Here's a statement that may seem controversial: "When making videos, sound is more important than picture."
Studies show that while people will tolerate the worst quality video images, they will not watch programs that have poor quality audio. If you aren't convinced, look at this this way: nearly all of us have enjoyed television without actively watching the pictures (while cooking, for example); but no one can tolerate even a minute of TV viewing with the sound muted.
Room Tone and Ambient Sound
You will learn very quickly that, with a video camera, there is no such thing as silence. If you are filming indoors your camera will pick up what is known as 'room noise' - the hum created by electrical appliances (especially air conditioning units!), the buzz of fluorescent lights, the echo of sound waves bouncing off the walls (big rooms sound very different to little rooms), the noises of a building as it creaks gently around you.
Room noise is deadened by soft furnishing, so if you are seeking to minimize harsh sounds, film in a room with carpets, curtains and lots of soft cushions! You will need to take up the volume to compensate, however.
Outside there is also a lot of background noise, or ambient sound - passing traffic, birdsong, wind, nearby or distant people, aircraft, reversing trucks, squawking sirens - a whole cacophony of sounds that you cannot control. This is the noise of everyday life, and without it images begin to look very odd indeed. You therefore need to record it to add meaning to your video, but you need to take care that it is not too loud and that it does not drown out any vital dialogue or voice over. You have some control over volume levels when editing, but it is better to capture your sound effectively at source.
Dialogue or “Spoken To” Camera sound
There is a microphone on the front of your camera. Most home video cameras come with an omnidirectional microphone which basically records all the sounds that are present in front of the camera. This means that you must ensure that the dialogue you are trying to capture is much much louder than any background noise. More sophisticated camera models will also have an external mic jack where you can plug in a more powerful, directional microphone.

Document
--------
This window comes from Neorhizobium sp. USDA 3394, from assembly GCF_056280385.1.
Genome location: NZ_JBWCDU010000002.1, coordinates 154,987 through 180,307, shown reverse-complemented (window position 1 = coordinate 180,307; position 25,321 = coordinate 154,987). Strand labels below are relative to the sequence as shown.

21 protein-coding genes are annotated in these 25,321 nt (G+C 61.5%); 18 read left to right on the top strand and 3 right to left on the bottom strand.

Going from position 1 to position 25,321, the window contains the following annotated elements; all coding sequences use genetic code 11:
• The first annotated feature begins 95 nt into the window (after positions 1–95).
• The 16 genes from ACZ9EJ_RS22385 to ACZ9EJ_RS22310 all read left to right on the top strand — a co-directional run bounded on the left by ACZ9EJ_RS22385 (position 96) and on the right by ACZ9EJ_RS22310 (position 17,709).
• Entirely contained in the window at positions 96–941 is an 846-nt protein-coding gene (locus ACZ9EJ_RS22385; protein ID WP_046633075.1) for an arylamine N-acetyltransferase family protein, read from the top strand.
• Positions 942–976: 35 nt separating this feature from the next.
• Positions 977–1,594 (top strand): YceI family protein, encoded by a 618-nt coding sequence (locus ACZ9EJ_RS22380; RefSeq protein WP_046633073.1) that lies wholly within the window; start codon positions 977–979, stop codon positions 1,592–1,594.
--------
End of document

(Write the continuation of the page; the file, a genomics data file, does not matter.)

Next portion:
Recording human voices is perhaps the most difficulty-fraught area of working in video. Digital video cameras are reasonably good at coping with indoor levels of lighting, however, they are not good at recording sound and this is something you have to work around creatively, especially when interviewing a subject or recording dialogue.
Note - zooming the camera in on a subject does NOT also zoom the microphone.
Tips for good interview sound
Interview your subject in a quiet place (obvious, but often not done). Ensure that they sit as still as possible and are not fiddling with pens, paper etc that could cause unwanted noises.
Point the camera directly at them and place it as close as possible to them.
Plug a set of headphones into the camera to check what IT is recording, not what YOU are hearing.
Phrase your questions so that they should be obvious within the answers - your audience do not want to hear a disembodied voice answering questions, they want to hear the interviewee talking in as natural and flowing a way as possible. Think of your questions as prompts to get the interviewee to talk.
Remember that you will be cutting back and forth to your b-roll images, and that you can layer your interviewee's comments over different footage. You must prioritise getting good sound. If your interviewee stammers or stumbles over something, or if there is some unavoidable background noise (eg a telephone ringing) wait until the disturbance is over and roll the camera again.
The most efficient way to record a voice over is to find somewhere absolutely quiet (i.e. with very little room noise - see above) and speak directly into the camera microphone. You can record your own voice overs, or get someone else to act as the "voice" - think carefully about the gender, age and status of your "voice" - all of them will have implications for the meaning of your text.